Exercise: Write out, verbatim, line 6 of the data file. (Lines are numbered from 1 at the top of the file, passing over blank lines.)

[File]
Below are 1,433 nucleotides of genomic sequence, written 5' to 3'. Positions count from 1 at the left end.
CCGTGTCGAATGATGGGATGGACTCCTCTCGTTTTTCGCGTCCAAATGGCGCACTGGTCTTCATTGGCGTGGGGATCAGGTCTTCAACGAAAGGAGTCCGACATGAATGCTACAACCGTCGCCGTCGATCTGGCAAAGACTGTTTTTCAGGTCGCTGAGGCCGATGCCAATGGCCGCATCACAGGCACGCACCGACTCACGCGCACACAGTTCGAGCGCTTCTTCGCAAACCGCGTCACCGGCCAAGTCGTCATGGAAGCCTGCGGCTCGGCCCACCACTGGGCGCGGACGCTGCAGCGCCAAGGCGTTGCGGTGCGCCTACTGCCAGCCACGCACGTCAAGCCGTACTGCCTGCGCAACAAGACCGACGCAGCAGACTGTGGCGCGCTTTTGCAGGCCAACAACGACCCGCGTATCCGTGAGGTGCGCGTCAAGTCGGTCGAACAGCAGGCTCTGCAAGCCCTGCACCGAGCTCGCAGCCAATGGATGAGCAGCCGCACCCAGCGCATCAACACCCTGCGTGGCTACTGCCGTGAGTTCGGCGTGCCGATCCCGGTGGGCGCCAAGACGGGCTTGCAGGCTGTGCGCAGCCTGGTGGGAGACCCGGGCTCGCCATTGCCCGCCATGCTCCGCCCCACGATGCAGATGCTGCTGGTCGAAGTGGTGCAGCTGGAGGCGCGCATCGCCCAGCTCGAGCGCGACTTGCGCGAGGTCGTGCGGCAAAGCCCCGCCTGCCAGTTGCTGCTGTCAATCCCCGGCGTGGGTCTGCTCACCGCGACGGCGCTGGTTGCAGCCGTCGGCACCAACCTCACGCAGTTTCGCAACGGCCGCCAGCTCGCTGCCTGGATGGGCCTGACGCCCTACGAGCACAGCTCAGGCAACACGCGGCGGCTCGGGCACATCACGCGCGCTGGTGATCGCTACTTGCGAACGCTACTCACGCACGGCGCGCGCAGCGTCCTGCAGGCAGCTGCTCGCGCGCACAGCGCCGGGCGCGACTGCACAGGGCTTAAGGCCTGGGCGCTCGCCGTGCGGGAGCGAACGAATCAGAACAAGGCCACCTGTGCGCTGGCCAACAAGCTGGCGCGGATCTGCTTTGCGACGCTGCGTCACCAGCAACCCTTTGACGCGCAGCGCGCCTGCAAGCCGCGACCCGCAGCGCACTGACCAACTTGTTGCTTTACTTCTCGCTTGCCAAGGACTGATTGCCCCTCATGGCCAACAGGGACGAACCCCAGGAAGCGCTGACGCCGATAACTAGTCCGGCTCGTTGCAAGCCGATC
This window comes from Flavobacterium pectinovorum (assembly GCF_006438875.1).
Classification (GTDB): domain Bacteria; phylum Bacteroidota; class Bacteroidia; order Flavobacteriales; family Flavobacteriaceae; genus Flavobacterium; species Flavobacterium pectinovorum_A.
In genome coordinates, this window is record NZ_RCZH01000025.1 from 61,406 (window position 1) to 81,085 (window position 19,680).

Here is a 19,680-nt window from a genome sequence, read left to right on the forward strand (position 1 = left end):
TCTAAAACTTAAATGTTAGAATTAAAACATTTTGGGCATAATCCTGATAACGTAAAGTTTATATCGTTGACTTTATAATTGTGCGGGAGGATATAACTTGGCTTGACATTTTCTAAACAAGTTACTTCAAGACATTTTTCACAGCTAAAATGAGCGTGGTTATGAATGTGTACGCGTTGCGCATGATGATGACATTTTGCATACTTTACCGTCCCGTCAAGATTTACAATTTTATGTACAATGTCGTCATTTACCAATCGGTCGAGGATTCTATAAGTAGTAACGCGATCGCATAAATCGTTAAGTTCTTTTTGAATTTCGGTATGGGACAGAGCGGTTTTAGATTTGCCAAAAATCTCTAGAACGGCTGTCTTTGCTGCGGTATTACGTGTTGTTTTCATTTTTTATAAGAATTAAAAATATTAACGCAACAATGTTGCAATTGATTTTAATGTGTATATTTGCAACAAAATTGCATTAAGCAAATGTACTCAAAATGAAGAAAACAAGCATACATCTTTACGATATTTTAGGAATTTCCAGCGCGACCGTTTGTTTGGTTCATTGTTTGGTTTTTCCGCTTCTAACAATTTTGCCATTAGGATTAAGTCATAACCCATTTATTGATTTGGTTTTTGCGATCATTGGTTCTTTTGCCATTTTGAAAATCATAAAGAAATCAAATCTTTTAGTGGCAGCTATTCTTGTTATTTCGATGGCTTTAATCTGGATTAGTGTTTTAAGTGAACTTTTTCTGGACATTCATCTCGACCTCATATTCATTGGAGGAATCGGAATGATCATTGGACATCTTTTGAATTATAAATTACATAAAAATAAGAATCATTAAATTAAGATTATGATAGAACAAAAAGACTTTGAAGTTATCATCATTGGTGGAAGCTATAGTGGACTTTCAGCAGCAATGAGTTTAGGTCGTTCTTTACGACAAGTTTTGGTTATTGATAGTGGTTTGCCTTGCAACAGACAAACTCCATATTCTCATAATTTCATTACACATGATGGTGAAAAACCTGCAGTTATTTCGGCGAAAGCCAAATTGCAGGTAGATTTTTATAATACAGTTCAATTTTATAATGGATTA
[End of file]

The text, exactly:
Here is a 19,680-nt window from a genome sequence, read left to right on the forward strand (position 1 = left end):